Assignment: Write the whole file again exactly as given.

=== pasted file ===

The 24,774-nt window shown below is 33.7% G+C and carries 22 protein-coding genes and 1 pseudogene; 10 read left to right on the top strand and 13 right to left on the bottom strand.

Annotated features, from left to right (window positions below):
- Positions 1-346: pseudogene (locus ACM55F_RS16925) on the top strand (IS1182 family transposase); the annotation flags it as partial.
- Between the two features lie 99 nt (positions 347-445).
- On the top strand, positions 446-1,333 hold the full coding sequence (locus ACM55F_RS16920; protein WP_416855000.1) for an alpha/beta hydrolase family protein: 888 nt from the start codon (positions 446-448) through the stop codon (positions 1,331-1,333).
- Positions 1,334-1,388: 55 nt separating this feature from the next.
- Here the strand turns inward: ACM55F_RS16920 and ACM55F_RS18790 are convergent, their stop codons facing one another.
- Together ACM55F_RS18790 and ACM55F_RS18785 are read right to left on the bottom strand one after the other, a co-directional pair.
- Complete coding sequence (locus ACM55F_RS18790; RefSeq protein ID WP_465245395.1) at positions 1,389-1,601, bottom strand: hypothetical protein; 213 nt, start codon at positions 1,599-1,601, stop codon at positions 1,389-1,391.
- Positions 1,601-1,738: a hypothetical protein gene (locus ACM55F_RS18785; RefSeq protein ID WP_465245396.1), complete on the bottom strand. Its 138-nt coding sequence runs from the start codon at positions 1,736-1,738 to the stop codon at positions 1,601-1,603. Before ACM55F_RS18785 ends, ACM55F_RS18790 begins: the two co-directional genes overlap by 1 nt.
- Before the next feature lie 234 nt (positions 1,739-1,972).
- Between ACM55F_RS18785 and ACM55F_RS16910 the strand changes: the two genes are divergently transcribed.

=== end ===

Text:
The 24,774-nt window shown below is 33.7% G+C and carries 22 protein-coding genes and 1 pseudogene; 10 read left to right on the top strand and 13 right to left on the bottom strand.

Annotated features, from left to right (window positions below):
- Positions 1-346: pseudogene (locus ACM55F_RS16925) on the top strand (IS1182 family transposase); the annotation flags it as partial.
- Between the two features lie 99 nt (positions 347-445).
- On the top strand, positions 446-1,333 hold the full coding sequence (locus ACM55F_RS16920; protein WP_416855000.1) for an alpha/beta hydrolase family protein: 888 nt from the start codon (positions 446-448) through the stop codon (positions 1,331-1,333).
- Positions 1,334-1,388: 55 nt separating this feature from the next.
- Here the strand turns inward: ACM55F_RS16920 and ACM55F_RS18790 are convergent, their stop codons facing one another.
- Together ACM55F_RS18790 and ACM55F_RS18785 are read right to left on the bottom strand one after the other, a co-directional pair.
- Complete coding sequence (locus ACM55F_RS18790; RefSeq protein ID WP_465245395.1) at positions 1,389-1,601, bottom strand: hypothetical protein; 213 nt, start codon at positions 1,599-1,601, stop codon at positions 1,389-1,391.
- Positions 1,601-1,738: a hypothetical protein gene (locus ACM55F_RS18785; RefSeq protein ID WP_465245396.1), complete on the bottom strand. Its 138-nt coding sequence runs from the start codon at positions 1,736-1,738 to the stop codon at positions 1,601-1,603. Before ACM55F_RS18785 ends, ACM55F_RS18790 begins: the two co-directional genes overlap by 1 nt.
- Before the next feature lie 234 nt (positions 1,739-1,972).
- Between ACM55F_RS18785 and ACM55F_RS16910 the strand changes: the two genes are divergently transcribed.